• AT32UC3L0128
  • AT32UC3L0256
  • ATUC64L3U
  • ATUC128L3U
  • ATUC256L3U
  • ATUC64L4U
  • ATUC128L4U
  • ATUC256L4U

Boardsedit

  • AT32AP7000 development environment STK1000
  • AT32AP7000 Network Gateway Kit NGW100
  • AT32AP7000 board with FPGA, video decoder and Power over Ethernet Hammerhead
  • AT32AP7000 Indefia Embedded Linux Board with ZigBee support
  • All AT32UC3 Series Generic Evaluation platform STK600
  • AT32UC3A0/1 Series Evaluation Kit EVK1100
  • AT32UC3A0/1 Series Audio Evaluation Kit EVK1105
  • AT32UC3A3 Series Evaluation Kit EVK1104
  • AT32UC3B Series Evaluation Kit EVK1101
  • AT32UC3B Breadboard module Copper
  • AT32UC3A1 Breakout/Small Development board Aery32

See alsoedit

  • Atmel
  • Atmel AVR
  • Arduino

Referencesedit

  1. ^ "AVR32 Architecture Document" PDF Atmel Retrieved 2008-06-15 
  2. ^ a b "AVR32 AP Technical Reference Manual" PDF Atmel Archived PDF from the original on 3 December 2008 Retrieved 2008-12-12 
  3. ^ "Proven, Innovative Microcontroller Technologies with Low Power and High Performance" Press release Atmel Introduces AVR32 Microcontroller which Lowers Industry's Best Power Consumption by 63%; picoPower AVR32 AT32UC3L Microcontroller offers less than 048 mW/MHz Active and below 100 nA Sleep Mode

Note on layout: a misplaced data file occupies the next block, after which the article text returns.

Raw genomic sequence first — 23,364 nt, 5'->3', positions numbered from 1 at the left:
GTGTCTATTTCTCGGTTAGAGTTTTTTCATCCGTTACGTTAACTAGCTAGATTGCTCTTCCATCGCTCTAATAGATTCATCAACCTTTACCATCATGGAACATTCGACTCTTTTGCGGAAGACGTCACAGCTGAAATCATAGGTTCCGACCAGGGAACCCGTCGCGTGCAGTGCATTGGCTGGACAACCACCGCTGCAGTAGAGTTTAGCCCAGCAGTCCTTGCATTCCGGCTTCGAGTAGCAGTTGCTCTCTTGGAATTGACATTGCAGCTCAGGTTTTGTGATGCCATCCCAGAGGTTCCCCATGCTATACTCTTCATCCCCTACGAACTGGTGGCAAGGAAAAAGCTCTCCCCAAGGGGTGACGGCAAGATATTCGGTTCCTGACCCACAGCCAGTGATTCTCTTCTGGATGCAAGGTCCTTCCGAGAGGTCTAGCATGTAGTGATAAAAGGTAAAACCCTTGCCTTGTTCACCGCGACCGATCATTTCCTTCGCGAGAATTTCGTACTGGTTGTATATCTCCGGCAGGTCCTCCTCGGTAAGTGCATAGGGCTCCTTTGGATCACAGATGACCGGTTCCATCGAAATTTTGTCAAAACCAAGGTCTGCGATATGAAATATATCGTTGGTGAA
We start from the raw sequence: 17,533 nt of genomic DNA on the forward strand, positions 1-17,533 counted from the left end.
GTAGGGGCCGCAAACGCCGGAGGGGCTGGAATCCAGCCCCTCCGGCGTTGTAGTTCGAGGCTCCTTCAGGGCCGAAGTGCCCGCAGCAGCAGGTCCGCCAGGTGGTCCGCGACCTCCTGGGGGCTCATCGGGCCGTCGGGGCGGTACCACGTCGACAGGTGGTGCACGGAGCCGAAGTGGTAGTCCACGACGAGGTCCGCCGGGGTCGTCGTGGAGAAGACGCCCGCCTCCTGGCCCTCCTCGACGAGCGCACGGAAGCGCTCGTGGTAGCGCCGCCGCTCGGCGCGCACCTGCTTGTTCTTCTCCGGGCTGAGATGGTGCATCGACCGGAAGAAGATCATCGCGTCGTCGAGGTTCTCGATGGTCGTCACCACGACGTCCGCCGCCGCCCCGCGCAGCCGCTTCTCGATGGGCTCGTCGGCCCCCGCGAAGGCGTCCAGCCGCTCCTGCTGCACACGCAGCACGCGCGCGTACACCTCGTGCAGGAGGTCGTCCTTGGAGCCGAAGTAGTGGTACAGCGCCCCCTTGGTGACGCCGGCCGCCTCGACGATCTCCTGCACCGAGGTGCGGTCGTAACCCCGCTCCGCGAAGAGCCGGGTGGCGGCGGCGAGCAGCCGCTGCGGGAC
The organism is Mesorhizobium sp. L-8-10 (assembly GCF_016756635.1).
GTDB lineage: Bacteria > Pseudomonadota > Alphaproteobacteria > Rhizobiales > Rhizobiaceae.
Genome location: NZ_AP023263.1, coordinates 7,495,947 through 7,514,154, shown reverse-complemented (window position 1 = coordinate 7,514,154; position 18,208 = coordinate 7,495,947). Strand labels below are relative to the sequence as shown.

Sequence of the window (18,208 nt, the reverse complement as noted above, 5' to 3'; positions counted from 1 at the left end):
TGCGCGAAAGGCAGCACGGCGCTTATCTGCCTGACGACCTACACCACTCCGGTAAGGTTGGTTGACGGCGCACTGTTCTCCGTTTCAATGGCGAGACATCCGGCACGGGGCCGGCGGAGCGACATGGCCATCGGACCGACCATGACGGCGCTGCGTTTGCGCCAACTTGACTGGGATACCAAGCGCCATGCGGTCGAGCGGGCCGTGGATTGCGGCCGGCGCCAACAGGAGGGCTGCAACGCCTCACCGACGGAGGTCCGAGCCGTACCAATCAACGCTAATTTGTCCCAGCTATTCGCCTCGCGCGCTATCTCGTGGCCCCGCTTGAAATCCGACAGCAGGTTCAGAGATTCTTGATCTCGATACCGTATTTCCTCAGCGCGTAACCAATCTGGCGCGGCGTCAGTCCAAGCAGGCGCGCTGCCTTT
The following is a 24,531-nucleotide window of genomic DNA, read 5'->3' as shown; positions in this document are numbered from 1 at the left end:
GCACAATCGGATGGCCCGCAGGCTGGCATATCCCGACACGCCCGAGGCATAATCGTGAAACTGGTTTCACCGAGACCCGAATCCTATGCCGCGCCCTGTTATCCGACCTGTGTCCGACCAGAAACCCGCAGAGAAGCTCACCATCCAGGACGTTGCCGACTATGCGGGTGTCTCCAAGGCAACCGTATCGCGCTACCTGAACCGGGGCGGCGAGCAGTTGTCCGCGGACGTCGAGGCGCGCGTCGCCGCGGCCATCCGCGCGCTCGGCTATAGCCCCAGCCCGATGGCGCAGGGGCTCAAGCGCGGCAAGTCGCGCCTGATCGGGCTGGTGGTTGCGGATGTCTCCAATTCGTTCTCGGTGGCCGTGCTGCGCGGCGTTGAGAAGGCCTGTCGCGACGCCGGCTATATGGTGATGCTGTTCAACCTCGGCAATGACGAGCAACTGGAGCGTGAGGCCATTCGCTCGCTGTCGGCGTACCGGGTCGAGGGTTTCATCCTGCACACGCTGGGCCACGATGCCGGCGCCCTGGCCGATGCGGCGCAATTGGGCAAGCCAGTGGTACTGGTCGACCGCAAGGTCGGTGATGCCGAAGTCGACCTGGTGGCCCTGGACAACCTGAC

4. ^ "SAM L family now the world's lowest power ARM Cortex-M based solution" March 30, 2015 Retrieved 27 April 2015 These Cortex-M0+-based MCUs can maintain system functionality, all while consuming just one-third the power of comparable products on the market today This device delivers ultra-low power running down to 35µA/MHz in active mode, consuming less than 900nA with full 32kB RAM retention
    “In Atmel’s announcement last year for the company’s SAM L21 family, I had pointed out the amazingly low current consumption ratings for both the active and sleep mode operation of this product family – now I can confirm this opinion with concrete data derived from the EEMBC ULPBench,” explained Markus Levy, EEMBC President and Founder “Atmel achieved the lowest power of any Cortex-M based processor and MCU in the world because of its patented ultra-low power picoPower technology These ULPBench results are remarkable, demonstrating the company’s low-power expertise utilizing DC-DC conversion for voltage monitoring, as well as other innovative techniques”
    While running the EEMBC ULPBench, the SAM L21 achieves a staggering score of 185, the highest publicly-recorded score for any Cortex-M based processor or MCU in the world — and significantly higher than the 167 and 123 scores announced by other vendors The SAM L21 family consumes less than 940nA with full 40kB SRAM retention, real-time clock and calendar and 200nA in the deepest sleep mode 
  5. ^ "AVR32UC Technical Reference Manual" PDF Atmel Retrieved 2008-06-15 
  6. ^ "Atmel Introduces First 32-bit AVR Microcontroller Featuring Floating Point Unit" Atmel Retrieved 2011-03-26 
  7. ^ http://wwwatmelcom/About/Quality/obsolescence/obsolete_itemsaspxsearchText=ap7

External linksedit

  • Atmel AVR32
  • AVR32 Linux Project at the Wayback Machine archived September 2, 2011 now dead contained recent Linux kernel patches and GCC / binutils and so on